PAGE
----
Kenneth Anderson has some thought-provoking comments on the evolution of the customary norms of armed conflict here
, as part of a longer post on an article by David Rivkin and Lee Casey on the ICRC's views. (I should state that, generally speaking, I find Rivkin and Casey's essays to be quite unpersuasive and a little paranoid. This David Rivkin
, by the way, is not to be confused with David Rivkin from Debevoise
, one of the deans of international arbitration.)
The gist of Ken's analysis is that those who aren't really involved in extensive military deployments (European states and NGO's) are particularly involved in defining the evolving customary norms on armed conflict although they don't have a realistic appreciation of the modern realities of military necessity. I haven't read the ICRC's recently released three volume compendium on the customary international laws of war so I can't comment directly on its substance. Ken's critique, though, points out the ongoing problems of defining customary international law in a practicably workable fashion, an issue which every international lawyer of any political stripe should face head-on
Customary international law is a consistent practice by a relvant group of states based on a sense of legal obligation that becomes legally binding on all states that do not object to the norm. Ken's post goes to the definitional issue of which states should be considered "relevant" states in defining a customary norm. A question I will simply leave open is whether the U.S. should essentially be considered an "indispensible party" for the evolution of customary norms of armed conflict as it has the largest international deployment of troops, etc. That is, if the U.S. doesn't explicitly sign on, not only is it not bound by the alleged customary norm, but you can't even really say such a norm has risen to the level of being customary international law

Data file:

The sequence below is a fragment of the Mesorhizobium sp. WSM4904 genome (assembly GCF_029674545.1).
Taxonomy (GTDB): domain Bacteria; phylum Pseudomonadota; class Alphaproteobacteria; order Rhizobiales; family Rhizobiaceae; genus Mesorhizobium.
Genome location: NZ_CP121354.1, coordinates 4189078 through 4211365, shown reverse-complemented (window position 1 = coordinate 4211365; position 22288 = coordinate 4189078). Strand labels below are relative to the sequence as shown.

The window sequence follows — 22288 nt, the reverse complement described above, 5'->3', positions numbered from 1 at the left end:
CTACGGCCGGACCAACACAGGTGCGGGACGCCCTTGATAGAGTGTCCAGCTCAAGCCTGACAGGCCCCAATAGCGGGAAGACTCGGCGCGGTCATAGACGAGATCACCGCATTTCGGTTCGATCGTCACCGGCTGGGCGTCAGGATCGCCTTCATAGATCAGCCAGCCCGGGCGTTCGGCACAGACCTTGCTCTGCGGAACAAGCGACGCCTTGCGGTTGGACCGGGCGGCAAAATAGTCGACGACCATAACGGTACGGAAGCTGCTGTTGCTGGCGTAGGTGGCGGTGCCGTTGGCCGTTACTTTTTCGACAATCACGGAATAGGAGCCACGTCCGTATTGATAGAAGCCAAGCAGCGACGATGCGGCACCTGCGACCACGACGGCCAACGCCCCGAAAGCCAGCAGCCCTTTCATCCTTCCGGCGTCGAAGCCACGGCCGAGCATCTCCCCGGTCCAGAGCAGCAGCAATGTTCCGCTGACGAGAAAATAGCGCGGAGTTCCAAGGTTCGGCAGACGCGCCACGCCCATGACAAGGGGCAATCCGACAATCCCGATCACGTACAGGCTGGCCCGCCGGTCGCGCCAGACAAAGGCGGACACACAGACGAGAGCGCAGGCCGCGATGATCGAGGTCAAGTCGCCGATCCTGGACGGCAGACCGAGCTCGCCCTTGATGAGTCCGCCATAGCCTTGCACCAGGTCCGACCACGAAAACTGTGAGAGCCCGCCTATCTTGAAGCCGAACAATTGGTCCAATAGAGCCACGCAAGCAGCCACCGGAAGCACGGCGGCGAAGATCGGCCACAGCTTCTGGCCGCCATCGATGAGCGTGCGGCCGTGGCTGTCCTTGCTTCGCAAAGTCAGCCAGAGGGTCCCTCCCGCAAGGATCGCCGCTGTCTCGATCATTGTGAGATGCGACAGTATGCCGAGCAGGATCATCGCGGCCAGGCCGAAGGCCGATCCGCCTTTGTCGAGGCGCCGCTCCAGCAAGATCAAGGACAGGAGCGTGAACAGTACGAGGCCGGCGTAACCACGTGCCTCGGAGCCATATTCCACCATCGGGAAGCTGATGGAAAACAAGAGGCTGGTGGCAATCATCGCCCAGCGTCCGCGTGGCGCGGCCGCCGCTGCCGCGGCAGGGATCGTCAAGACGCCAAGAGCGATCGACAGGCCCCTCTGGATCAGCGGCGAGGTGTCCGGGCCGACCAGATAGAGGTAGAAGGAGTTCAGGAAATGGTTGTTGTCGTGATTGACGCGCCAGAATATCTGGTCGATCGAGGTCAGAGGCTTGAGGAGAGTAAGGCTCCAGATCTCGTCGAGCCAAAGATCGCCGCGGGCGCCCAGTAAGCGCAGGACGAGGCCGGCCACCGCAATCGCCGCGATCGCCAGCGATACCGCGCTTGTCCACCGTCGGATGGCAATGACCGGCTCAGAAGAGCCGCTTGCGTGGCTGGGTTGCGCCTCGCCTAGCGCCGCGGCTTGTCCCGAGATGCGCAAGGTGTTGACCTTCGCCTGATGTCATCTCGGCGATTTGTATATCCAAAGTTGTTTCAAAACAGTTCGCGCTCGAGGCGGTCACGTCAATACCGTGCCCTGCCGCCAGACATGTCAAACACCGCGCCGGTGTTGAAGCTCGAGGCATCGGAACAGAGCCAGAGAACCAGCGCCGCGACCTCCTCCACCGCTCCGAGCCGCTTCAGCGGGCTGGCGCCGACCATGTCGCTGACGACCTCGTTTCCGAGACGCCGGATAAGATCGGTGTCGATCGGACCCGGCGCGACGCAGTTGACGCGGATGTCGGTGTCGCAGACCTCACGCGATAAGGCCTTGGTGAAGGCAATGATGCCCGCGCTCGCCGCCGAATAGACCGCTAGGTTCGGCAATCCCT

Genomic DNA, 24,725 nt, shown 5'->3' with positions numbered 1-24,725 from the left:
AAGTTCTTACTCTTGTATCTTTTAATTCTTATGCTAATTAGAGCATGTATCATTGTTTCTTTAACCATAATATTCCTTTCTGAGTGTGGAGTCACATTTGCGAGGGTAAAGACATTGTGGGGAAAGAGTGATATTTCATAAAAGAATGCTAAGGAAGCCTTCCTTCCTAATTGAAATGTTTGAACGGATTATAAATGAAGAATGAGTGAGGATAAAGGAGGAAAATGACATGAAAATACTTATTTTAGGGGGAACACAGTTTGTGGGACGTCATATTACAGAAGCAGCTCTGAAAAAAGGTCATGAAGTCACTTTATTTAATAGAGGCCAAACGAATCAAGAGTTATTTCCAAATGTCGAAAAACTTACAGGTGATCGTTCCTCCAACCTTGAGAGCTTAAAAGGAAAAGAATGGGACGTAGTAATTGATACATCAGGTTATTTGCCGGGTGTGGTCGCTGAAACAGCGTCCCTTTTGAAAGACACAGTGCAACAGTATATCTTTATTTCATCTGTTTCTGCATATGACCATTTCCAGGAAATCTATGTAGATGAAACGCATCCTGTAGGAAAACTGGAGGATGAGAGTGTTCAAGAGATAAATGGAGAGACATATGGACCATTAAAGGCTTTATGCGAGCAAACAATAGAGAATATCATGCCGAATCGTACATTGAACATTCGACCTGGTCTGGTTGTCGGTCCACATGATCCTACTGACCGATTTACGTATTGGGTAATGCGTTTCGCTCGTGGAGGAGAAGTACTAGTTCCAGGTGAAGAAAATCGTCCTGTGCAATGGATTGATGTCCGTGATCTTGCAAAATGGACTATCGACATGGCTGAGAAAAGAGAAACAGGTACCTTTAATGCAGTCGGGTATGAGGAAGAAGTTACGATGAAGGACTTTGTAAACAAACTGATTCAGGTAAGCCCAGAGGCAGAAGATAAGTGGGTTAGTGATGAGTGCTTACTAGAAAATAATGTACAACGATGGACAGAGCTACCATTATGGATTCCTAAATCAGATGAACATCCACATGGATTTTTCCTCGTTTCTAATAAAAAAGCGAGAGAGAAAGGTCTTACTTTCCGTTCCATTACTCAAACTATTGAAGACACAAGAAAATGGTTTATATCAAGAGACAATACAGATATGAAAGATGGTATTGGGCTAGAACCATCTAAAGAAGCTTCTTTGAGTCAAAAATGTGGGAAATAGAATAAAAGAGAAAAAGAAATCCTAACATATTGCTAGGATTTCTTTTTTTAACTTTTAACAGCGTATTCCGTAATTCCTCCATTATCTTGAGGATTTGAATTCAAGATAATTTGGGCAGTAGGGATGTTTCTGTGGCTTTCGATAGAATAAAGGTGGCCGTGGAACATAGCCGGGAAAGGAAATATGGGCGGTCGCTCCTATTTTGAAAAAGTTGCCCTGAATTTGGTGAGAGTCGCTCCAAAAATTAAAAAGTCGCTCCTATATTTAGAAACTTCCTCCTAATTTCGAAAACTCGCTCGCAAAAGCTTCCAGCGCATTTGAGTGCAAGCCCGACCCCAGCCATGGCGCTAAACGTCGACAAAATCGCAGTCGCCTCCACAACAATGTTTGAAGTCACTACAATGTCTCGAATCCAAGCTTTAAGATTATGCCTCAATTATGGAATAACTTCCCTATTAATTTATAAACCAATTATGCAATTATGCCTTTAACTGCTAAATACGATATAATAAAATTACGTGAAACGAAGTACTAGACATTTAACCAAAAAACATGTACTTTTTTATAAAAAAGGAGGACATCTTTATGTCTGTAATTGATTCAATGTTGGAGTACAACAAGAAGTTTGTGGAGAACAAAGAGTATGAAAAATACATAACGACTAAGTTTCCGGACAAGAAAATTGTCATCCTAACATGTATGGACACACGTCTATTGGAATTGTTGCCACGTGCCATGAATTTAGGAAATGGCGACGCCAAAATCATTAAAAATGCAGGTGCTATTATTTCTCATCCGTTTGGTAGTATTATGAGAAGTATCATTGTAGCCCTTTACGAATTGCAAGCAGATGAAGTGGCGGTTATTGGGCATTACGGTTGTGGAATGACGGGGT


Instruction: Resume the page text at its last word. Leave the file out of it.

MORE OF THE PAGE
(as you don't have the relevant set of states practicing in this way). I don't know if I agree with this idea, but I'll toss it out as an idea and see if Julian, Peggy, Ken, or anyone else has any thoughts on this...
One other thing: Ken had spoken at the recent ASIL Annual Meeting and, if I remember correctly, he (or someone else on his panel) had made a related point to this post but about treaties
, as opposed to customary international law: parties that tend to negotiate treaties on the laws of armed conflict tend not to be the one's taht actually fight with each other. In other words, the Europeans and Americans coming to agreement on laws of armed conflict is all well and good but next war we fight is not likely to be with France, no matter how much they annoy us at times (and we, them).
This is a topic for another post, but it does lead one to think about how we can get the laws of armed conflict to evolve in this environment. For two takes on this, see Thomas Barnett's essay
and Martin van Creveld's book
, The Transformation of War
Both observations, the one on customary law and the one on treaty law, are sobering thoughts and Anderson's blog is well worth the read to learn more about law and war. At the heart of this is my belief that usable laws of armed conflict are needed now, more than ever. The question is whether and how they need to evolve to take into account the changing nature of conflict.